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Advice for Freshmen

What is a national scholarship?
National scholarships are competitive awards that provide opportunities and support for many different experiences, including study abroad, graduate study (and sometimes undergraduate study also), federal employment, teaching, research, and public service. You may have heard of some national scholarships – the Rhodes and Fulbright awards are among the best known – but most college students aren’t aware that there are many prestigious national scholarship programs for freshmen, sophomores, juniors and seniors. There are scholarships for students interested in public service, international relations, language study, teaching, scientific research, engineering, journalism, and a host of other fields.


What kind of student should learn about national scholarships?

National scholarships are looking for students (with or without financial need) who are developing strong interests and goals – academic and extracurricular – and who want to take advantage of every constructive opportunity that will help them go farther. Just as each national scholarship offers a different kind of opportunity each is also looking for a different range of strengths and interests in its applicants. You do not need to have a 4.0 GPA or be president of Student Government to be a great scholarship candidate. If you develop a strong academic record (3.0 or higher is important), are thoughtful about your choices and devote yourself to activities you care about, you may well find one or more scholarships opportunities of interest to you. The National Scholarships Office can help you find awards that are a good fit for you.


When should I start learning about national scholarship opportunities?

As freshmen you have great flexibility to chart your paths for the coming years. The best applicants for national scholarships are those who took charge of their educational opportunities – both in the classroom and beyond – early in their college careers. Learning about the different opportunities national scholarships offer and about the kinds of students they are looking for can be a helpful way to begin identifying and developing your own longer-range plans and goals.


How can the National Scholarships Office help me?
The University of Maryland created the National Scholarships Office to provide undergraduates with the best possible information, guidance and support as they learn about and apply for national scholarships. Applying for a national scholarship is a challenging experience. It tests and stretches your ideas about who you are, what matters to you, and where you want to go in life. It requires you to engage in honest and serious reflection about your personal and intellectual aims, interests and ambitions, and to invest a good deal of your talent and energy. Competition for national scholarships is demanding. For this reason, we strive to make the application experience valuable in itself for Maryland students. Working closely with our staff you will improve your self-knowledge as well as your self-presentation. You will develop and refine your writing, speaking and organizational skills. The experience of applying for a competitive scholarship should help you as you go on to make decisions about internships, service activities, work and graduate or professional study.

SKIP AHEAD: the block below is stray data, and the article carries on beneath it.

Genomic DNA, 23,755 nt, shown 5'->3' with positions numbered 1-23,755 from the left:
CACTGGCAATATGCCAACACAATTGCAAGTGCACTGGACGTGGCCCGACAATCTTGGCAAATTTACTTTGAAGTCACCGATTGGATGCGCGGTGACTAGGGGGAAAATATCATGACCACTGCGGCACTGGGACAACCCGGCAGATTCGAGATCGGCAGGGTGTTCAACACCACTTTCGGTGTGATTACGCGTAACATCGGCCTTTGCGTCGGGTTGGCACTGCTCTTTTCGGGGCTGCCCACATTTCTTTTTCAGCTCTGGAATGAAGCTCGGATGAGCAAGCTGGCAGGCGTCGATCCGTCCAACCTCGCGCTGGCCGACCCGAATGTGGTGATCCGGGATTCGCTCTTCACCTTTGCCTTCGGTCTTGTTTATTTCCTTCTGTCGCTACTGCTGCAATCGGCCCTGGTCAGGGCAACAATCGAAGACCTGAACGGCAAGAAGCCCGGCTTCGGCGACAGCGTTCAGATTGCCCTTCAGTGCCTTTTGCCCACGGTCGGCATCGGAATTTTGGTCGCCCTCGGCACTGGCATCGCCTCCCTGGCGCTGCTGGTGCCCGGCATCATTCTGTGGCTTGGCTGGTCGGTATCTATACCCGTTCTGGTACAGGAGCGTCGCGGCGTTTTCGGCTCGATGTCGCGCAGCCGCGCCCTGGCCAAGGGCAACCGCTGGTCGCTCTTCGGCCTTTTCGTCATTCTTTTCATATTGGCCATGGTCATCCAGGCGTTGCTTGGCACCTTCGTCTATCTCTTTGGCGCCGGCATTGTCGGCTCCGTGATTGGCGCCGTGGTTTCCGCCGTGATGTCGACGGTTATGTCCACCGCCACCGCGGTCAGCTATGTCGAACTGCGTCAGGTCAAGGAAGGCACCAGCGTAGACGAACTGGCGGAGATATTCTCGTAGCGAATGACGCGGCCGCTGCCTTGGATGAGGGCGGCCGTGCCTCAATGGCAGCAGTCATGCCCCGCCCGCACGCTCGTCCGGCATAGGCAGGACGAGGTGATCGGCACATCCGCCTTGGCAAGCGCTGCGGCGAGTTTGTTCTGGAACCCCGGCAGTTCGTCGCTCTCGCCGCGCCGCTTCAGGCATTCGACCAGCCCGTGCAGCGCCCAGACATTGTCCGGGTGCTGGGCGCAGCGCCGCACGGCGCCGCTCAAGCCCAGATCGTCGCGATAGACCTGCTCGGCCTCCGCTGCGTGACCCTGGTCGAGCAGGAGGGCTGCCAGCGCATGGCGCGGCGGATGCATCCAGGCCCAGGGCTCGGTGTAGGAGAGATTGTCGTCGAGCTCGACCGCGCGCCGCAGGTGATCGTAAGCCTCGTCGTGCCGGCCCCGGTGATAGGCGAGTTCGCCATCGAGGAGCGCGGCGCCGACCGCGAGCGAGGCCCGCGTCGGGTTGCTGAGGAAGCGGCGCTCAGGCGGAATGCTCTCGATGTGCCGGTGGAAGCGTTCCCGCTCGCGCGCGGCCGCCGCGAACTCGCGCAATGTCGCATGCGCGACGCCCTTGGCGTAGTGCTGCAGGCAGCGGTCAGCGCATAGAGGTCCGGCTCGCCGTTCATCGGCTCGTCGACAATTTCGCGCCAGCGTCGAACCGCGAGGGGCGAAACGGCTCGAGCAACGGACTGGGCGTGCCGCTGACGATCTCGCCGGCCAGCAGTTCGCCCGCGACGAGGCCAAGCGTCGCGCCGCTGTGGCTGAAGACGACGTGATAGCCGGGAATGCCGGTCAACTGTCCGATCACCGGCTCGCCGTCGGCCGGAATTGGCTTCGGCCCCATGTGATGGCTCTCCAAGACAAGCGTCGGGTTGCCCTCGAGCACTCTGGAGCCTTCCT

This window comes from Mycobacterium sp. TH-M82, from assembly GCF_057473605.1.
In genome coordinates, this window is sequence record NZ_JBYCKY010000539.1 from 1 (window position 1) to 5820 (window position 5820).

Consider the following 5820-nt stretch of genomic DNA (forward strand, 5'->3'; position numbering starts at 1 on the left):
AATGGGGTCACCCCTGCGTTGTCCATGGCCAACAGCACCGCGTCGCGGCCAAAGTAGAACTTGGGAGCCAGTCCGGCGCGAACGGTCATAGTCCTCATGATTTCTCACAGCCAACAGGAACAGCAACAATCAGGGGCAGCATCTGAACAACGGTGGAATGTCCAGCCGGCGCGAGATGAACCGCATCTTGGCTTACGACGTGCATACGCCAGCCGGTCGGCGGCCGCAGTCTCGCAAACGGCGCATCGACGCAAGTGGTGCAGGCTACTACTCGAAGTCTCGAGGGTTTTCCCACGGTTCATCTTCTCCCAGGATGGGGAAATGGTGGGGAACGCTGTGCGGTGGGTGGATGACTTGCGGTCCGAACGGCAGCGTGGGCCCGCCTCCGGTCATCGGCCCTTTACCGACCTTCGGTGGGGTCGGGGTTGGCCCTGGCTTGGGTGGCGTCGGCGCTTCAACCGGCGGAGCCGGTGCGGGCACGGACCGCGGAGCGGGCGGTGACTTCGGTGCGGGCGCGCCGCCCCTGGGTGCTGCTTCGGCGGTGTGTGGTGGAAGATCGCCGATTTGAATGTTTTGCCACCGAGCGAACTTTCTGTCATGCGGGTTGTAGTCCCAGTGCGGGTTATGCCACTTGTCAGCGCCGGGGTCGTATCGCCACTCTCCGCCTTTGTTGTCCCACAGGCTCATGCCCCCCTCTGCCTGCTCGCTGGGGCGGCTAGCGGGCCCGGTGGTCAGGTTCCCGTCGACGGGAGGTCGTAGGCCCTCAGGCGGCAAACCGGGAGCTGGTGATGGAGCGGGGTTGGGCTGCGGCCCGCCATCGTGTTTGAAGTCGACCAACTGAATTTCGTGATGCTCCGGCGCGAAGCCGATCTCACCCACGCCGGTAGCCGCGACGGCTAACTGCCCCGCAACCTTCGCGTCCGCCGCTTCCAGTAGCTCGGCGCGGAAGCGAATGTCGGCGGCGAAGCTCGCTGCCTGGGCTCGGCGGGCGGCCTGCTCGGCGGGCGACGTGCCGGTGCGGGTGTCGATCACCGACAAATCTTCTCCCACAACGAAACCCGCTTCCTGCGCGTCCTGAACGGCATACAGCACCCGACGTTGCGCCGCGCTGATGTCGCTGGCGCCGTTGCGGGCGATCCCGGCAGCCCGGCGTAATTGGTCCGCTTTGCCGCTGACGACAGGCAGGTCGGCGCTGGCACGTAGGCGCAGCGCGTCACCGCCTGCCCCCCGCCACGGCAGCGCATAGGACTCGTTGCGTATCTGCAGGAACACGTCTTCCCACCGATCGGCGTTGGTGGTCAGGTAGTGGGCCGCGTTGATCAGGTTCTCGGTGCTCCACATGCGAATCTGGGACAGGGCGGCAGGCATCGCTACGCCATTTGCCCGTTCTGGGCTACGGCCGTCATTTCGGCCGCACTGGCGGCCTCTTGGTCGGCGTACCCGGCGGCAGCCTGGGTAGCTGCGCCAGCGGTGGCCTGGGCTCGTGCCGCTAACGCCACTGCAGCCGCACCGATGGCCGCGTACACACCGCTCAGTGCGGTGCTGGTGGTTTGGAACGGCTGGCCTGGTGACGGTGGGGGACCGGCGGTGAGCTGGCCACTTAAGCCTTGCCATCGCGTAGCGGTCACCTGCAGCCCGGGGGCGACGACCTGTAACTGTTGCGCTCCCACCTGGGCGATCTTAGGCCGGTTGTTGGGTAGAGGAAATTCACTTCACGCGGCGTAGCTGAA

What can I do now to become a strong applicant for a national scholarship in the future?
Here’s the good news – the best thing you can do now is simply to make the most of all your opportunities at Maryland, inside and outside the classroom. Try to view your choices at Maryland as part of a long-range process of intellectual exploration and fulfillment. When you consider what courses to take next semester, or what community or campus activities to join, or when you think about internships, or start exploring study abroad options – these are opportunities for you to identify your strongest interests and passions, build on your existing strengths, and develop new ones.

Students who have taken their choices seriously, used their time wisely and worked hard to develop their intellectual, public service and extracurricular passions make great scholarship candidates. On the following page we note some particularly important choices and steps you should consider carefully.

Making the most of your time at the University of Maryland